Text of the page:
To: eventListener # From: postMessage

In this post, we are going to see what is window.postMessage and how we can send data accross domains in a safe way.

WHAT IS POSTMESSAGE?

window,postMessage is a HTML5 API used to exchange data messages in a safe way across domains which allow us to enable a Cross-Domain communication also called Cross-origin.

This API can be used to send messages in the following ways:

  • From parent window to their frames or iframes
  • From parent window to child window (opened through window.open call)
  • From child window to parent window

In the other hand, the event listener receives the following attributes:

  • data: the incoming data message
  • origin: scheme, hostname and port from the sender
  • source: the source window

Following image represents a postmessage from parent window to iframe:

Following image represents a postmessage from parent window to child window and viceversa (child window must be opened with window.open):

INTRO

While looking for vulnerabilities in a Bug Bounty program, we identified a web page with a simple event listener which was not correctly validating neither data nor origin. Due to this, it was possible to exploit it with a crafted postMessage and execute javascript on browser. Let’s see it.

DEVTOOLS

Before continuing, let’s see quickly the browser’s development tools, in this case Chrome’s Devtools. We will use the following components:

  • Event Listeners Tab (number 1): shows all listeners for the web page
  • message option (number 2): shows the files related with event listeners
  • Console (number 3): needed to test postMessage and debugging

POSTMESSAGE RECON

When nagigating on the web, one of installed plugins advertised me about event listeners. So we opened Devtools and went to message option in Event Listeners tab in order to review the files:

Accessing to the source code, we observed that a new event listener was added to window, referencing the functionallity to the function ReceiveMessage:

In ReceiveMessage‘s body, it was being compared the event.data with some method names (number 1) and if event.data.match succeded, it would be passed to eval function (number 2):

As we could see, there was no origin validation to ensure only the allowed domains can send a postmessage and discard the rest ones. An example of origin’s validation would be:

To interact with event listener, we put a breakpoint in ReceiveMessage function and used the Console from Devtools. In there, we sent a postMessage through the call window.postMessage using as parameters “TEST” and “*”, corresponding to the data and the origin:

ReceiveMessage handler received the message with “TEST” as data (number 1) and the origin from which was sent (number 2). As “TEST” didn’t match with any method name (number 3) it got out from the function (number 4):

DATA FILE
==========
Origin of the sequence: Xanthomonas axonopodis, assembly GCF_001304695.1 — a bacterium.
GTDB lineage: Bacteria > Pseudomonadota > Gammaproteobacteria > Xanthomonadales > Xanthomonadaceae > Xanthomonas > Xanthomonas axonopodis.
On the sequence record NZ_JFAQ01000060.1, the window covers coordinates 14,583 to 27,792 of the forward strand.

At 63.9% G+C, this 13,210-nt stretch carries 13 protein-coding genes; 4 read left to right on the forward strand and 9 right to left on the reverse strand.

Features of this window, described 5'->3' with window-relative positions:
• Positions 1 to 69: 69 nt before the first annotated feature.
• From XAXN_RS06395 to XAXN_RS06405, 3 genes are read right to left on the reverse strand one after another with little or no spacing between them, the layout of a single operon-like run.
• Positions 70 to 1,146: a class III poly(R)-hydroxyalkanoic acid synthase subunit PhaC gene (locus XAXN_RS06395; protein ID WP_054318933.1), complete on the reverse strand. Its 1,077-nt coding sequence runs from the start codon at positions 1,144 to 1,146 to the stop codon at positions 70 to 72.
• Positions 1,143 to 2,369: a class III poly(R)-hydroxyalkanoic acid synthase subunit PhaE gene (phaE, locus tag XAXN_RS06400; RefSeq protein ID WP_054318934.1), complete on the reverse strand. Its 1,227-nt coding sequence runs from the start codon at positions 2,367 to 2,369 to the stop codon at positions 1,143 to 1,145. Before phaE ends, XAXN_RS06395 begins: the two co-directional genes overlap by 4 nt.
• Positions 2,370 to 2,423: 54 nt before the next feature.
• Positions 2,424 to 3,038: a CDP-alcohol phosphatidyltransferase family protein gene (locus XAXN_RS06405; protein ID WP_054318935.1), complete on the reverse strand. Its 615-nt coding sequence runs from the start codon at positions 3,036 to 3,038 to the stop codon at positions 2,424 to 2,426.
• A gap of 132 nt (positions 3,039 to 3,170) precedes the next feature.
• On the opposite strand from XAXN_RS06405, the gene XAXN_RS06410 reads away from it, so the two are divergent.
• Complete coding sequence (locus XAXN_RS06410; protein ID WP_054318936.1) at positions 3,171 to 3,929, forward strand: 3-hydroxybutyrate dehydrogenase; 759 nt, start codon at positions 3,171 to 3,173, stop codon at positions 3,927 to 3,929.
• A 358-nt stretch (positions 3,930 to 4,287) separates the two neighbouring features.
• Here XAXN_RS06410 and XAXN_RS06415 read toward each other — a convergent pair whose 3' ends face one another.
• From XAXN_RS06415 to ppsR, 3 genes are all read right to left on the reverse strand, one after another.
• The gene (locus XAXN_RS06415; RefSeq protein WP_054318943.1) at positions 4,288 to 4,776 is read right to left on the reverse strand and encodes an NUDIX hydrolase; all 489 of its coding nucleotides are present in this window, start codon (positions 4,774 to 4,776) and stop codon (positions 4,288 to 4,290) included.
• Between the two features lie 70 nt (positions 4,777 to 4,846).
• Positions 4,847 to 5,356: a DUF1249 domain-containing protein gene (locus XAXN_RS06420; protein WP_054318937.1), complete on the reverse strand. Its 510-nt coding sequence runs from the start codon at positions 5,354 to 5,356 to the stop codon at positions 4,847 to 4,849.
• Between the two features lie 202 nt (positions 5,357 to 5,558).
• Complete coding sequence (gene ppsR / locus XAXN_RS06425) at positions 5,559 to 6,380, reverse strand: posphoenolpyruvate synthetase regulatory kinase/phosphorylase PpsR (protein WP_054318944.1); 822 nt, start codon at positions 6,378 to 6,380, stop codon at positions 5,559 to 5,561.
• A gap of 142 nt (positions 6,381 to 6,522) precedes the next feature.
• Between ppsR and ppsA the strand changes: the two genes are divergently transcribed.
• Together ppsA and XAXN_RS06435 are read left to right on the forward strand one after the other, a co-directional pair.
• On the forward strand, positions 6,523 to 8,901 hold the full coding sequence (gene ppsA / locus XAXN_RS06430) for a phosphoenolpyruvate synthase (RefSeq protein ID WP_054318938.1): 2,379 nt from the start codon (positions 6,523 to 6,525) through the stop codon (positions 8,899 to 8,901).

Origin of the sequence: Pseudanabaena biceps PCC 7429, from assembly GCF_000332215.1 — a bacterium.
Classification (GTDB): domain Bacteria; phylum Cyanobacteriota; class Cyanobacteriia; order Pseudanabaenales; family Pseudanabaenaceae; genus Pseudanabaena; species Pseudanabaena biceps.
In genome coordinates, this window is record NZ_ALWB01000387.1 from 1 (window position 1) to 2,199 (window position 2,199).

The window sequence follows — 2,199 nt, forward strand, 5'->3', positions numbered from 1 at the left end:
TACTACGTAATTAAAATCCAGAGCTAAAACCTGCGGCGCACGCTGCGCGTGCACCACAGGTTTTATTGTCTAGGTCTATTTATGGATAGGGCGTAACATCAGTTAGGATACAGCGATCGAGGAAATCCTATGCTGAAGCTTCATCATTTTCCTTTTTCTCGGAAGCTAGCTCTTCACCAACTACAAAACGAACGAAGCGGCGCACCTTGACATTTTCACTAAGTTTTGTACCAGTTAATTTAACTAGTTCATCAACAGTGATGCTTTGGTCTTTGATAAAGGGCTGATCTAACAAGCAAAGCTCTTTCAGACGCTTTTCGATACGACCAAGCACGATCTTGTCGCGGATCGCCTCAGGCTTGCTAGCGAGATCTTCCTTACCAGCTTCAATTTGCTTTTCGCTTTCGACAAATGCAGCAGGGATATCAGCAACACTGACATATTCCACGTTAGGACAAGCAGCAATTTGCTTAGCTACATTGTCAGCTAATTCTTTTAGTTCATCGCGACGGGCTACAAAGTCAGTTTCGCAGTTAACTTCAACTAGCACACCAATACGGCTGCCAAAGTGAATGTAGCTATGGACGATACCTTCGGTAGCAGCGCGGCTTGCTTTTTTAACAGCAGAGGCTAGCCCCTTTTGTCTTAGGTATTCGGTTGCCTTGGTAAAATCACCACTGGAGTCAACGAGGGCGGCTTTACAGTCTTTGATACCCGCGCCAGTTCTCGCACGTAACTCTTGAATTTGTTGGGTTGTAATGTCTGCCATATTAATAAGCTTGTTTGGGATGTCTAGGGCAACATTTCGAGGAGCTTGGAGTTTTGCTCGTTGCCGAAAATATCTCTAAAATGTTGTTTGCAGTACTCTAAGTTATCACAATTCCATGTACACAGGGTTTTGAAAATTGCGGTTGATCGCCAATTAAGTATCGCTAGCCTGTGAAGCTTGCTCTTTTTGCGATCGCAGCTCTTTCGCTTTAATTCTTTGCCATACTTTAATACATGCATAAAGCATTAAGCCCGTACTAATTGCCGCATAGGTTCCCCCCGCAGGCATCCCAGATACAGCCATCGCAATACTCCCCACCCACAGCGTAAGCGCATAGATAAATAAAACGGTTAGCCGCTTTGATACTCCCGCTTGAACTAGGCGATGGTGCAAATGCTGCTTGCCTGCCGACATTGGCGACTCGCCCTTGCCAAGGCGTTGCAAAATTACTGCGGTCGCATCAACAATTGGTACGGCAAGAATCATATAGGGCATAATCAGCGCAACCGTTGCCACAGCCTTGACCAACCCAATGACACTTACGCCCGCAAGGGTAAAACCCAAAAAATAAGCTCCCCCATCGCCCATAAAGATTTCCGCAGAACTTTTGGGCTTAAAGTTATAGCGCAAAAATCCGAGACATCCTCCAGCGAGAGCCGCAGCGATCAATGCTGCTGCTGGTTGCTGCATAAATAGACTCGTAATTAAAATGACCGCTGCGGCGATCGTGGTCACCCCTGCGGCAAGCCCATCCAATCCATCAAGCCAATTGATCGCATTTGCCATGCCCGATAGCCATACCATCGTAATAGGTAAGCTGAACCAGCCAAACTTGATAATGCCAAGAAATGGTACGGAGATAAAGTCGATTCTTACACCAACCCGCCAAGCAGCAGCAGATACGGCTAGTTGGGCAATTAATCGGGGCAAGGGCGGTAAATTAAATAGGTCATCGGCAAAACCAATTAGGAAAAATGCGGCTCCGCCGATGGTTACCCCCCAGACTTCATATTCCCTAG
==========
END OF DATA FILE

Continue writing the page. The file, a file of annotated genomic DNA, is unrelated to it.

To get into the if, we needed a match. So, we sent the first method name in the if clause:

Going back to the Console, we sent a new postMessage with “LogRegHelper.LoginCallBackMethod” as data:


Once launched, the if clause in the ReceiveMessage function matched with the first ocurrence, logically:

As there was a match, the data got to the eval function:

EXPLOITATION

Ok but, if we could get to the eval function, what would happen if we send javascript code?. Would it be executed?. We appended the payload alert(‘Pwned’) to the method name LogRegHelper.LoginCallBackMethod so the call was as follows:

window.postMessage("LogRegHelper.LoginCallBackMethod;alert('Pwned');","*")

Once sent, the data would match because LoginCallbackMethod was found in LogRegHelper.LoginCallBackMethos;alert(‘Pwned’); and the payload got to the eval function:

In the website, a popup was shown with message Pwned:

As we could execute an alert(‘Pwned’); in the web page through postmessage, we created a file with the following content:

  • Open the website in a new child window through window.open (number 1)
  • Send a postmessage to the child window (number 2)

Once saved in our server, when the file was open by an user, postmessage was posted after some seconds and javascript code was executed, showing user’s cookies:

PLUGINS

There are some plugins that allow us to know if the web page declares event listeners. Following image is from MessPostage extension:

One of the most known plugins is postMessage-tracker from Frans Rosén, available in his github https://github.com/fransr/postMessage-tracker :

For trying postMessages, there is a web page very intuitive:

https://robertnyman.com/html5/postMessage/postMessage.html

I hope you enjoyed the article.

“Don’t give up. Great things take time”

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